Somewhere, in the cloisters of Vostok Games, we are told that co-operative story-driven missions and an online survival gametype with large free-roaming levels are still being forged – tantalising promises given the team’s heritage with the unsurpassably atmospheric STALKER series. This Early Access release, however, remains PVP only for the time being, and of the three modes (two of which you must unlock by levelling up) Team Deathmatch is the only one that ever seems to successfully matchmake a game. Even then, it has trouble finding games with folk of equivalent level, which is a little dismaying given that my starting character’s grubby quilted jacket has all the protective qualities of a wishful thought, and the intimidating grind of the game’s skill-tree means that he can’t even draw up his iron-sights with any particular enthusiasm.

My higher-level opponents, however, can aim faster, move faster while aiming and absorb more bullets. Premium-purchased guns also offer marginally better lethality. But, actually, such disparities only feel egregiously unfair during an incautious exchange of gunfire at close quarters. Positioning and forethought are still your most deadly weapons here, and a well-placed double-tap still drops a foe, regardless of their level. Combat is harsh and final, bullets tearing the air in cruel, fricative bursts. In some respects, it feels a lot like one of my favourite online shooters: Red Orchestra – not a game about intense competition, twitch skills or scoreboards so much as it is about the aesthetic of violence in a forbidding land, of squirming through mud and ruination, of putting a piece of metal into the fragile body of a man and watching him crumple, knowing that your life may be ended in a similarly vicious, meaningless shock at any moment. Even if you survive a bullet wound in Survarium, without a bandage to hand you may simply stumble a few feet and bleed out all the same. It’s bleak as fuck. I love it.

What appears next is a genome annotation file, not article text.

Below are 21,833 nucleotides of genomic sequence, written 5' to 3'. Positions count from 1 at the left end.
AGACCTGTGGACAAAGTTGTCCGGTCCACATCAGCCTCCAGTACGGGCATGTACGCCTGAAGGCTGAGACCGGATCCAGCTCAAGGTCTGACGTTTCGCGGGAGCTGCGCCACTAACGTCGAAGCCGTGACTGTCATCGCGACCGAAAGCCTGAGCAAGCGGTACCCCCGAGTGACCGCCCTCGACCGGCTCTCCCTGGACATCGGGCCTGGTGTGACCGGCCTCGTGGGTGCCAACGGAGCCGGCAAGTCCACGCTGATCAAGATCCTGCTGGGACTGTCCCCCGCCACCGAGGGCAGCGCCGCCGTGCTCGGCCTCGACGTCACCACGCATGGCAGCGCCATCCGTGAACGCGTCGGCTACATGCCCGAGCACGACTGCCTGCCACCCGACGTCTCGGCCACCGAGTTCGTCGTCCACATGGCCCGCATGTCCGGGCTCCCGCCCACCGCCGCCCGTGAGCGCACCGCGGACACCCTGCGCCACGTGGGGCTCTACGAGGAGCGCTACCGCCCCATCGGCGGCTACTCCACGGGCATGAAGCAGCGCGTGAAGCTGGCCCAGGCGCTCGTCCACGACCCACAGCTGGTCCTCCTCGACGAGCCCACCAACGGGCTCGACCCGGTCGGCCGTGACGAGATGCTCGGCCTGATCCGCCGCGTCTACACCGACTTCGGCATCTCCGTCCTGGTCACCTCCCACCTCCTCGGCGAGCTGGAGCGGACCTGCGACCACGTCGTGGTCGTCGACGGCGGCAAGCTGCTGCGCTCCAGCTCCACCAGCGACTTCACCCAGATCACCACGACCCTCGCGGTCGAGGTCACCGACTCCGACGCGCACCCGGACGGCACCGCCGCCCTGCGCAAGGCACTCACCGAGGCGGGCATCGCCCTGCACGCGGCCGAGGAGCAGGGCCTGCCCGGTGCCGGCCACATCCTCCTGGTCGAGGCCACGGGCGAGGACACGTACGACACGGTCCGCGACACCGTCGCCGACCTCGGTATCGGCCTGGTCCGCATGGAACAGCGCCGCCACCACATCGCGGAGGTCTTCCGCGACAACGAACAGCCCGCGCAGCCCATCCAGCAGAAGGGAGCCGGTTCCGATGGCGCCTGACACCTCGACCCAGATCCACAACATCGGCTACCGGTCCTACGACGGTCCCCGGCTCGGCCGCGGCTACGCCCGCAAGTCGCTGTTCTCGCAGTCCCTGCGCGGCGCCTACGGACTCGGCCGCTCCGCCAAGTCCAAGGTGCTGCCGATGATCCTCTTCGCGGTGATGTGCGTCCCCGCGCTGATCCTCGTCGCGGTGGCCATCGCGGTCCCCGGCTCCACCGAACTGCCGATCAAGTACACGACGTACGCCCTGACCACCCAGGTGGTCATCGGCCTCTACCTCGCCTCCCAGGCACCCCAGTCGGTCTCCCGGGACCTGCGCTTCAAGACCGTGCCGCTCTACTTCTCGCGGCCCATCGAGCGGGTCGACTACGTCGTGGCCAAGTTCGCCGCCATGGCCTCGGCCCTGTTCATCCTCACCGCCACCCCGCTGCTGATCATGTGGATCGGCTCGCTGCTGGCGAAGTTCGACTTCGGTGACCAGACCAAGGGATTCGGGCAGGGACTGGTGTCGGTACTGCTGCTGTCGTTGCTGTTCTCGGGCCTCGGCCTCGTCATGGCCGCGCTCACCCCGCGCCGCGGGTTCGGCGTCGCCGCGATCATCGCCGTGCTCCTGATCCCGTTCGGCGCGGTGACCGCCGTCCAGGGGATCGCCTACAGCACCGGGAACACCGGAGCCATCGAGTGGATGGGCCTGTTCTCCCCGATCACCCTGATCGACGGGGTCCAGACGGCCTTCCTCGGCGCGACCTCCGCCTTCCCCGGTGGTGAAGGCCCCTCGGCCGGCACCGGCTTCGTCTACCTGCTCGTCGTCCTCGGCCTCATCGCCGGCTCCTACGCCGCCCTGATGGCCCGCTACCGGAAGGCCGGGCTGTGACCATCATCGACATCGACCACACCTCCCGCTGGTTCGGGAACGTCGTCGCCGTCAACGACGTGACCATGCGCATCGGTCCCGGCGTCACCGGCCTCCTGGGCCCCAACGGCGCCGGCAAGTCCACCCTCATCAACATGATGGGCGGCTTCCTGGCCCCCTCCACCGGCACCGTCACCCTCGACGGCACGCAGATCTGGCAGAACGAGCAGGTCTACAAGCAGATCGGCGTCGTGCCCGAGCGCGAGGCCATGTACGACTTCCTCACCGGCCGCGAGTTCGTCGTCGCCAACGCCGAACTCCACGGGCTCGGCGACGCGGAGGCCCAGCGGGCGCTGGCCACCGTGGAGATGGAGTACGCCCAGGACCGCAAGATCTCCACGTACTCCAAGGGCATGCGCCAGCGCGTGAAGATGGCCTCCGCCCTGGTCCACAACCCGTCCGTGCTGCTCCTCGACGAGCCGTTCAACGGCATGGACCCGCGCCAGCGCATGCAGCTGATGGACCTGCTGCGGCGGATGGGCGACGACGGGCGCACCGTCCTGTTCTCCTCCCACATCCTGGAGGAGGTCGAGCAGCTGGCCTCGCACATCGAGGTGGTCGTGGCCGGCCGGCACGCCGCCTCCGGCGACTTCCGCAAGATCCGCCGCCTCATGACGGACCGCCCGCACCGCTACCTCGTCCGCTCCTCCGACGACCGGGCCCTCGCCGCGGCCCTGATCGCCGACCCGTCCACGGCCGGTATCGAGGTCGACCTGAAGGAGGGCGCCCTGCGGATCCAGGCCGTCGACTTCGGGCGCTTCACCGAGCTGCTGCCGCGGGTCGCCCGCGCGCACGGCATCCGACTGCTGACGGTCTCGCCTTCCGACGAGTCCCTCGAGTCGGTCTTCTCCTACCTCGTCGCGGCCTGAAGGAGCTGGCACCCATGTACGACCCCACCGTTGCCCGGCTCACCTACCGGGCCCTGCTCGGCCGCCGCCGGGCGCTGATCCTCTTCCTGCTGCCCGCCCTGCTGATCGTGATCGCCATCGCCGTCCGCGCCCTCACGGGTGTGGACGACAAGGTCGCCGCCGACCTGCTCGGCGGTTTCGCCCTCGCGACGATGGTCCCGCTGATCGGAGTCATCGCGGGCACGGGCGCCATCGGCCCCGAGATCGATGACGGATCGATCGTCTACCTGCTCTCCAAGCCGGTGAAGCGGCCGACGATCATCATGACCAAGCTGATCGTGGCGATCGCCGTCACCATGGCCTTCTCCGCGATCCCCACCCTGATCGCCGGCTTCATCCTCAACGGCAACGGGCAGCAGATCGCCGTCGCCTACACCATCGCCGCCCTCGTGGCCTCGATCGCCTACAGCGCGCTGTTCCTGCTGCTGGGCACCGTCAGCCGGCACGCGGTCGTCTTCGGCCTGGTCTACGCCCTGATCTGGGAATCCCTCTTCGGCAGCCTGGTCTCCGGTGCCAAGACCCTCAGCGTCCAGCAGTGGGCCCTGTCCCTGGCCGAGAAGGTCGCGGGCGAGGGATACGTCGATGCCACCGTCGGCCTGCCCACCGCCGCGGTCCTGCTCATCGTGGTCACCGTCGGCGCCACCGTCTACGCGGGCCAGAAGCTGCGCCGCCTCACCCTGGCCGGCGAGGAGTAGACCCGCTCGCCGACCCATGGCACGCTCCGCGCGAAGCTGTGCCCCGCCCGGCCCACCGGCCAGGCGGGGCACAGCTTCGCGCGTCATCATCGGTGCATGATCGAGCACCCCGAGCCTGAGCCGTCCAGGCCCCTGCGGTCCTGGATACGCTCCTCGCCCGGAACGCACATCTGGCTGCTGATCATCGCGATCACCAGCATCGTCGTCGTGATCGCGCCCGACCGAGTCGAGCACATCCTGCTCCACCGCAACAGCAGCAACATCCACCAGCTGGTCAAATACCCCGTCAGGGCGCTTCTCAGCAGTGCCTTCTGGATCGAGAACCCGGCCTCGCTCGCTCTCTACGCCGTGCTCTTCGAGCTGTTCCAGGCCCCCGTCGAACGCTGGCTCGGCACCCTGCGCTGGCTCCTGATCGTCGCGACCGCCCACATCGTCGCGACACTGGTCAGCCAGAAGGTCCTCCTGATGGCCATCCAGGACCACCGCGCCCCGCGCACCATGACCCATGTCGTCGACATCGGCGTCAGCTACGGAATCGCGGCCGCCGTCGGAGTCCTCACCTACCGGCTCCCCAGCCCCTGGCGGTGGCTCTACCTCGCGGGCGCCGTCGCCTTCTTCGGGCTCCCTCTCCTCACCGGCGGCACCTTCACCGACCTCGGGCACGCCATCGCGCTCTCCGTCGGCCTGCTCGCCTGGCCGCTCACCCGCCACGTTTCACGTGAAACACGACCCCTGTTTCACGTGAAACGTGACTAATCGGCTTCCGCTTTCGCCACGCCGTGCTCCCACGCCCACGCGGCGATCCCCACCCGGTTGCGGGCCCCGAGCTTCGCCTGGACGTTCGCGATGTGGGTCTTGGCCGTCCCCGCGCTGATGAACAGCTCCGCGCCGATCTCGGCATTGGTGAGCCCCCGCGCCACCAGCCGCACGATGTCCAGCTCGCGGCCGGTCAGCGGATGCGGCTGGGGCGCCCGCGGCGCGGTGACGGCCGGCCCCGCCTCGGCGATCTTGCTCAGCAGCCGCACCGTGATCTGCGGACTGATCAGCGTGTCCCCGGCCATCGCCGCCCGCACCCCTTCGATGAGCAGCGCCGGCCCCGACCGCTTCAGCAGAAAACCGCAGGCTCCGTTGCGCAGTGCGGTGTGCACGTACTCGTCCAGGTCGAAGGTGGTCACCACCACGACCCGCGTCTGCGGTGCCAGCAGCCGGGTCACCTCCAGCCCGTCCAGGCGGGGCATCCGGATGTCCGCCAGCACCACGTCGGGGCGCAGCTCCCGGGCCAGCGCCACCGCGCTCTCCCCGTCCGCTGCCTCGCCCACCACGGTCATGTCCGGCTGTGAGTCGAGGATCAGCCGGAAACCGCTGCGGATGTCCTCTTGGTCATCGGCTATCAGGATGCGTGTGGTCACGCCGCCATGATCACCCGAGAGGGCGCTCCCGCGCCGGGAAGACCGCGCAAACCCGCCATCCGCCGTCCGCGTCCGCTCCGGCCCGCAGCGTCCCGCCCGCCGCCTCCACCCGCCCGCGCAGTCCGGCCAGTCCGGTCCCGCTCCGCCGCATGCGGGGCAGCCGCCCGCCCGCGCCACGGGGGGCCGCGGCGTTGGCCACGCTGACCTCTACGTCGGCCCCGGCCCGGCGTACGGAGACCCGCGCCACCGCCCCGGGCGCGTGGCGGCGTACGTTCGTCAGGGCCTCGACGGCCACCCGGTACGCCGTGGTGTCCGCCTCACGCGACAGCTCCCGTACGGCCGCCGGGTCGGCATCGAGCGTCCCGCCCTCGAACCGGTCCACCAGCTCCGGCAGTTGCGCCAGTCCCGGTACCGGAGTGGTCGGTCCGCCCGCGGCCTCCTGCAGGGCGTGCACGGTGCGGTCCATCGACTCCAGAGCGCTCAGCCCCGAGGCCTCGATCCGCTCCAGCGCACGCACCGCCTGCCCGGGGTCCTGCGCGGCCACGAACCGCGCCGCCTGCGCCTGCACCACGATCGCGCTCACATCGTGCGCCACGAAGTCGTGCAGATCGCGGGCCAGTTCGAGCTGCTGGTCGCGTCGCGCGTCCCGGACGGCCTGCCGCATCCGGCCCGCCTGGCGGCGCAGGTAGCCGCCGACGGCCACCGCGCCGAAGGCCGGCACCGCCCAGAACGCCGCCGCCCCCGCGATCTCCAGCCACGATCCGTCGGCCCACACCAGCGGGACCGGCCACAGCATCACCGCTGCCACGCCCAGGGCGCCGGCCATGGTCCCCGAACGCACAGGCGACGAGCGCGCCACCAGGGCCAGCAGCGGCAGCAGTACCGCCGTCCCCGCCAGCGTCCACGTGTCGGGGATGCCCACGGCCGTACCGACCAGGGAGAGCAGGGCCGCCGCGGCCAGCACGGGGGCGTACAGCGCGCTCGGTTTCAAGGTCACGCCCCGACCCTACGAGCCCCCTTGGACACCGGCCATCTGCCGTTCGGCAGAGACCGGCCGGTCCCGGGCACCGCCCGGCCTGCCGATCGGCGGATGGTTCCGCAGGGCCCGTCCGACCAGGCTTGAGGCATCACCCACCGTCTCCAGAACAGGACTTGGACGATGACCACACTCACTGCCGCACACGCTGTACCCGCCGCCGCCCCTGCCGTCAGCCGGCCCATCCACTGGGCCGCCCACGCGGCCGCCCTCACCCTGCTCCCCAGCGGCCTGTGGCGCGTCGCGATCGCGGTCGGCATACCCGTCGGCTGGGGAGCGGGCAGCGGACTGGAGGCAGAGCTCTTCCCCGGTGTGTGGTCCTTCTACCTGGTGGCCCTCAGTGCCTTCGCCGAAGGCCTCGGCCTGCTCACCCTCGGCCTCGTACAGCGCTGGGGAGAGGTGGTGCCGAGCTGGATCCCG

Even if the film predates the Chernobyl disaster by seven years, Tarkovsky was certainly cognisant of the deadly effect of such unseen forces, and his films exude a cynicism of humankind’s ability to corral such power for its own ends. In Stalker, three men set out on a quest for the Room, an anomaly said to grant its visitors their heart’s desire. But in this film, as in his earlier, even greater film, Solyaris, the characters entirely fail to understand what their own desires are or really deal with the consequences of having them made manifest. My favourite quote from Solyaris emphasises the arrogance of human endeavour, delivered by a despondent, half-mad and drunken Russian scientist: 'We have no ambition to conquer any cosmos,' he says. 'We just want to extend the Earth up to the cosmos's borders. We don't want any more worlds. Only a mirror to see our own in.'